quishes all claims to the Government, proprietory and terri-
torial rights of the same, and every pa^ thereof.



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AMERICAN HISTORICAL DOCUMENTS 187

Article II

And that all disputes which might arise in future, on the
subject of the boundaries of the said United States may be
prevented, it is hereby agreed and declared, that the follow-
ing are, and shall be their boundaries, viz : From the north-
west angle of Nova Scotia, viz. that angle which is formed
by a line drawn due north from the source of Saint Croix
River to the Highlands; along the said Highlands which
divide those rivers that empty themselves into the river St.
Lawrence, from those which fall into the Atlantic Ocean, to
the northwestemmost head of Connecticut River; thence
down along the middle of that river, to the forth-fifth degree
of north latitude; from thence, by a line due west on said
latitude, until it strikes the river Iroquois or Cataraquy;
thence along the middle of said river into Lake Ontario,
through the middle of said lake until it strikes the communi-
cation by water between that lake and Lake Erie; thence
along the middle of said communication into Lake Erie,
through the middle of said lake until it arrives at the water
communication between that lake and Lake Huron; thence
along the middle of said water communication into the Lake
Huron ; thence through the middle of said lake to the water
commimication between that Lake and Lake Superior;
thence through Lake Superior northward of the Isles Royal
and Phelipeaitx, to the Long Lake; thence through the
middle of said Long Lake, and the water commimication
between it and the Lake of the Woods, to the said Lake of
the Woods ; thence through the said lake to the most north-
western point thereof, and from thence on a due west course
to the river Mississippi ; thence by a line to be drawn along
the middle of the said river Mississippi until it shall inter-
sect the northernmost part of the thirty-first degree of north
latitude. South, by a line to be drawn due east from the
determination of the line last mentioned, in the latitude of
thirty-one degrees north of the Equator, to the middle of
the river Apalachicola or Catahouche; thence along the
middle thereof to its junction with the Flint River; thence
straight to the head of St. Mary's River ; and thence down
along the middle of St. Mary's River to the Atlantic Ocean.



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188 AMERICAN HISTORICAL DOCUMENTS

East," by a line to be drawn along the middle of the river
St Croix, from its mouth in the Bay of Fundy to its source,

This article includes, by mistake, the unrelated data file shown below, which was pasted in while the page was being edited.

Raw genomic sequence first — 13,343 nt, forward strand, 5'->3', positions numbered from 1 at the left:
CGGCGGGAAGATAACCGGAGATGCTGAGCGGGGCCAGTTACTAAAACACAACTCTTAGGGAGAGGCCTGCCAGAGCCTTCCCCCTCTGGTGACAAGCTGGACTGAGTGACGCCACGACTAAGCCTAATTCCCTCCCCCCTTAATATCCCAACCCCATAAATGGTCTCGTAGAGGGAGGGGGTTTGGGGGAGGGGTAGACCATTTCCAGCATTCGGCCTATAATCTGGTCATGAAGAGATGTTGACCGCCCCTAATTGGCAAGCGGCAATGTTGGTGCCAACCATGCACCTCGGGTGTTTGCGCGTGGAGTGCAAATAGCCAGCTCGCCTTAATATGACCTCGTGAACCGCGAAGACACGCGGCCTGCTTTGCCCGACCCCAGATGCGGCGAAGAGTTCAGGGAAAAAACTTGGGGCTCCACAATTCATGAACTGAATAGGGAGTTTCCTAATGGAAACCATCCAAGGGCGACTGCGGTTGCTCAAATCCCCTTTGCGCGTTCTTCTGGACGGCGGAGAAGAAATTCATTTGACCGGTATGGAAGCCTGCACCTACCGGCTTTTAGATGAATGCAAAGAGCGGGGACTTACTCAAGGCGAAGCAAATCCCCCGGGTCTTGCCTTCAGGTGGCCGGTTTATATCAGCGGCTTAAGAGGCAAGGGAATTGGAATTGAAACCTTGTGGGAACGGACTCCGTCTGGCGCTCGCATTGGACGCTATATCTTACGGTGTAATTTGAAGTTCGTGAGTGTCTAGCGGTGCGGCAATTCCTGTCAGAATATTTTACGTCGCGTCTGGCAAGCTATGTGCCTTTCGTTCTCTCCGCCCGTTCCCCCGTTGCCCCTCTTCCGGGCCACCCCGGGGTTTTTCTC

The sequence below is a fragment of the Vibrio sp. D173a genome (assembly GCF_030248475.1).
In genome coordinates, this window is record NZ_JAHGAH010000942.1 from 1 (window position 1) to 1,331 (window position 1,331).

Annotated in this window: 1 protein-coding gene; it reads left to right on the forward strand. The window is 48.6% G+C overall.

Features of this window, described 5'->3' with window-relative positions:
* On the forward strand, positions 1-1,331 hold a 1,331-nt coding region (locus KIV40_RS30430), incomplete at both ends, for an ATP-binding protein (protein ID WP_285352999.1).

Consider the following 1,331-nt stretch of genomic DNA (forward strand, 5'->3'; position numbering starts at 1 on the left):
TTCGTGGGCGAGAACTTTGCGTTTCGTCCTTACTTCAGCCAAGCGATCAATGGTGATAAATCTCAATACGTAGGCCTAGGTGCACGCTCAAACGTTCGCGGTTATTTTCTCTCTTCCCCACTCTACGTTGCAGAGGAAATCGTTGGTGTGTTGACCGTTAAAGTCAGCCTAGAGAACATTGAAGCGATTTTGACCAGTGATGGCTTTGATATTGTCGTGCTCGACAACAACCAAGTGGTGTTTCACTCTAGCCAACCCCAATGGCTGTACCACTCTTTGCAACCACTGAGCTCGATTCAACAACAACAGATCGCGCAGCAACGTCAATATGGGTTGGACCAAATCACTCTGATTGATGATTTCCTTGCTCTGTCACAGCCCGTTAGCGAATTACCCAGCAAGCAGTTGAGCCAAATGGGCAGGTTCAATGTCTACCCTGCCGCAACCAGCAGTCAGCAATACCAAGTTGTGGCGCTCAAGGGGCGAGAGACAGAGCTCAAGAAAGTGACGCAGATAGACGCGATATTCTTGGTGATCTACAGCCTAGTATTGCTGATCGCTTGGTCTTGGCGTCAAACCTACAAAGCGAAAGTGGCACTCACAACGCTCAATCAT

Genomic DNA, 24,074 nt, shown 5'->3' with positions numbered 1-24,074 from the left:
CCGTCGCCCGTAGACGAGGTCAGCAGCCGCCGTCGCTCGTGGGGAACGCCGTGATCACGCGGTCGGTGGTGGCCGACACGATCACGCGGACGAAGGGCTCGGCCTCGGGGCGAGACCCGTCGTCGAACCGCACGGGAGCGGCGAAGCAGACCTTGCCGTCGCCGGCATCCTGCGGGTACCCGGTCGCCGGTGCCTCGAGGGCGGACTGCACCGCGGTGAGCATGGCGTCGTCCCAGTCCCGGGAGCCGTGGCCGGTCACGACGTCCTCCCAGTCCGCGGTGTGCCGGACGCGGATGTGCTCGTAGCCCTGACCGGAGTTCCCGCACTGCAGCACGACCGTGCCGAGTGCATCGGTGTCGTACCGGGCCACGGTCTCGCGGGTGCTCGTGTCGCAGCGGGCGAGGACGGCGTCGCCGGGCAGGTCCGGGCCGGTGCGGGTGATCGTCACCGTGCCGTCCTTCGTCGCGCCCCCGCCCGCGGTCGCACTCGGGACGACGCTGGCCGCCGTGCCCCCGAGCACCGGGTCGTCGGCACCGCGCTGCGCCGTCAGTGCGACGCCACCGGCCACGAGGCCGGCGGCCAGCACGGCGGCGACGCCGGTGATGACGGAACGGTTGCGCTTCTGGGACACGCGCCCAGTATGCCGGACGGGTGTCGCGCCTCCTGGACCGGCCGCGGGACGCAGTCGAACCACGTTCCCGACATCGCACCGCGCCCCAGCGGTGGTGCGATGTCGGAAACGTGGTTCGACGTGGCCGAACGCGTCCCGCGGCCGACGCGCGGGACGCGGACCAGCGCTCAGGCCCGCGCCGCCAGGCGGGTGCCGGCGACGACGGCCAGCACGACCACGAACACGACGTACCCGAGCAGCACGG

and from its source directly north to the aforesaid High-
lands, which divide the rivers that fall into the Atlantic
Ocean from those which fall into the river St Lawrence;
comprehending all islands within twenty leagues of any
part of the shores of the United States, and lying between
lines to be drawn due east from the points where the afore-
said boundaries between Nova Scotia on the one part, and
East Florida on the other, shall respectively touch the Bay
of Fundy and the Atlantic Ocean; excepting such islands as
now are, or heretofore have been, within the limits of the
said province of Nova Scotia.

Articls in

It is agreed that the people of the United States shall
continue to enjoy unmolested the right to take fish of every
kind on the Grand Bank, and on all the other banks of New-
foundland; also in the Gulph of Saint Lawrence, and at all
other places in the sea where the inhabitants of both coun-
tries used at any time heretofore to fish. And also that the
inhabitants of the United States shall have liberty to take
fish of every kind on such part of the coast of Newfound-
land as British fishermen shall use (but not to dry or cure
the same on that island) and also on the coasts, bays, and
creeks of all other of His Britannic Majesty's dominions
in America; and that the American fishermen shall have
liberty to dry and cure fish in any of the unsettled bays,
harbours, and creeks of Nova Scotia, Magdalen Islands,
and Labrador, so long as the same shall remain unsettled;
but so soon as the same or either of them shall be settled,
it shall not be lawful for the said fishermen to dry or cure
fish at such settlement, without a previous agreement for
that purpose with the inhabitants, proprietors, or possessors
of the ground.

Article IV

It is agreed that creditors on either side shall meet with
no lawful impediment to the recovery of the full value



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AMERICAN HISTORICAL DOCUMENTS 189

in sterling money, of all bona fide debts heretofore con-
tracted.

Article V

It is agreed that the Congress shall earnestly recommend
it to the legislatures of the respective States, to provide



Online LibraryCharles William EliotAmerican historical documents 1000-1904, with introductions, notes and illustrations → online text (page 16 of 48)